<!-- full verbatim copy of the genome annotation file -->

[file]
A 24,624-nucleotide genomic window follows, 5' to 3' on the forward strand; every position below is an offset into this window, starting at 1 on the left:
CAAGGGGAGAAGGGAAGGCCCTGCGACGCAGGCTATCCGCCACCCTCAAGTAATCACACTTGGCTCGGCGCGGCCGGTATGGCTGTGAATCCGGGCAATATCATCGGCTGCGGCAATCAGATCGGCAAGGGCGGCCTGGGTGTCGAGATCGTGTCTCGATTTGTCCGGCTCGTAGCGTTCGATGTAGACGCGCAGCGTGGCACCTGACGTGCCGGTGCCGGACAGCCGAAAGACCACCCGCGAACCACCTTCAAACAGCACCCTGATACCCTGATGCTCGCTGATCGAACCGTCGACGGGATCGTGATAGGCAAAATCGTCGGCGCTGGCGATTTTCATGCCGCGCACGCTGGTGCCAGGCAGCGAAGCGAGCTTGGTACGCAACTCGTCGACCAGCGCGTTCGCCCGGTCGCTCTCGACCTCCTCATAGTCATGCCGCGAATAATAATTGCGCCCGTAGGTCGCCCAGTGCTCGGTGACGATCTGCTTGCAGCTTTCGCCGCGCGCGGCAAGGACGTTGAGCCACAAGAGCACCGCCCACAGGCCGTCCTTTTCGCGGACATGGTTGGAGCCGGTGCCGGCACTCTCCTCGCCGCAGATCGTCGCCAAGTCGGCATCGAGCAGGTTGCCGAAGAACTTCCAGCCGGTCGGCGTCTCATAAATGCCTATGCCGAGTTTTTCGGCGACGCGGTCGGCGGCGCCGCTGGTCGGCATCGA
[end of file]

A 24,624-nucleotide genomic window follows, 5' to 3' on the forward strand; every position below is an offset into this window, starting at 1 on the left:
CAAGGGGAGAAGGGAAGGCCCTGCGACGCAGGCTATCCGCCACCCTCAAGTAATCACACTTGGCTCGGCGCGGCCGGTATGGCTGTGAATCCGGGCAATATCATCGGCTGCGGCAATCAGATCGGCAAGGGCGGCCTGGGTGTCGAGATCGTGTCTCGATTTGTCCGGCTCGTAGCGTTCGATGTAGACGCGCAGCGTGGCACCTGACGTGCCGGTGCCGGACAGCCGAAAGACCACCCGCGAACCACCTTCAAACAGCACCCTGATACCCTGATGCTCGCTGATCGAACCGTCGACGGGATCGTGATAGGCAAAATCGTCGGCGCTGGCGATTTTCATGCCGCGCACGCTGGTGCCAGGCAGCGAAGCGAGCTTGGTACGCAACTCGTCGACCAGCGCGTTCGCCCGGTCGCTCTCGACCTCCTCATAGTCATGCCGCGAATAATAATTGCGCCCGTAGGTCGCCCAGTGCTCGGTGACGATCTGCTTGCAGCTTTCGCCGCGCGCGGCAAGGACGTTGAGCCACAAGAGCACCGCCCACAGGCCGTCCTTTTCGCGGACATGGTTGGAGCCGGTGCCGGCACTCTCCTCGCCGCAGATCGTCGCCAAGTCGGCATCGAGCAGGTTGCCGAAGAACTTCCAGCCGGTCGGCGTCTCATAAATGCCTATGCCGAGTTTTTCGGCGACGCGGTCGGCGGCGCCGCTGGTCGGCATCGA